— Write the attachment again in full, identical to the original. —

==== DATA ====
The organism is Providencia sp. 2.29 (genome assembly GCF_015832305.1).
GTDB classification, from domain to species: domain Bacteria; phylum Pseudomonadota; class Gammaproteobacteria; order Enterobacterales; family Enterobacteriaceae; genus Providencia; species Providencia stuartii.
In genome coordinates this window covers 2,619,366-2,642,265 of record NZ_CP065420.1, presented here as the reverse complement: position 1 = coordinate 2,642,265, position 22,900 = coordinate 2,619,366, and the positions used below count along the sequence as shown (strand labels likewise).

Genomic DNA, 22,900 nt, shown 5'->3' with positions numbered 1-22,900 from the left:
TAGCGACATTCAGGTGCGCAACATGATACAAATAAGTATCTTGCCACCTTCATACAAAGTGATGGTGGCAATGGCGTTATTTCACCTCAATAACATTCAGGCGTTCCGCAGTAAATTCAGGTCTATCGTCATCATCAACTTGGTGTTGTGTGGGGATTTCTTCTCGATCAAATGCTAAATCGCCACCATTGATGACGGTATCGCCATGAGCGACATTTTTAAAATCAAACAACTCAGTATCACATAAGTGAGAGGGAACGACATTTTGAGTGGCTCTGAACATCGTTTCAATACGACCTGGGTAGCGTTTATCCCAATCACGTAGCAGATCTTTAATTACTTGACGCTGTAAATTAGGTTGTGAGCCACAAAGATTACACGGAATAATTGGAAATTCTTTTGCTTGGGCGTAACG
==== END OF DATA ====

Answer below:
The organism is Providencia sp. 2.29 (genome assembly GCF_015832305.1).
GTDB classification, from domain to species: domain Bacteria; phylum Pseudomonadota; class Gammaproteobacteria; order Enterobacterales; family Enterobacteriaceae; genus Providencia; species Providencia stuartii.
In genome coordinates this window covers 2,619,366-2,642,265 of record NZ_CP065420.1, presented here as the reverse complement: position 1 = coordinate 2,642,265, position 22,900 = coordinate 2,619,366, and the positions used below count along the sequence as shown (strand labels likewise).

Genomic DNA, 22,900 nt, shown 5'->3' with positions numbered 1-22,900 from the left:
TAGCGACATTCAGGTGCGCAACATGATACAAATAAGTATCTTGCCACCTTCATACAAAGTGATGGTGGCAATGGCGTTATTTCACCTCAATAACATTCAGGCGTTCCGCAGTAAATTCAGGTCTATCGTCATCATCAACTTGGTGTTGTGTGGGGATTTCTTCTCGATCAAATGCTAAATCGCCACCATTGATGACGGTATCGCCATGAGCGACATTTTTAAAATCAAACAACTCAGTATCACATAAGTGAGAGGGAACGACATTTTGAGTGGCTCTGAACATCGTTTCAATACGACCTGGGTAGCGTTTATCCCAATCACGTAGCAGATCTTTAATTACTTGACGCTGTAAATTAGGTTGTGAGCCACAAAGATTACACGGAATAATTGGAAATTCTTTTGCTTGGGCGTAACG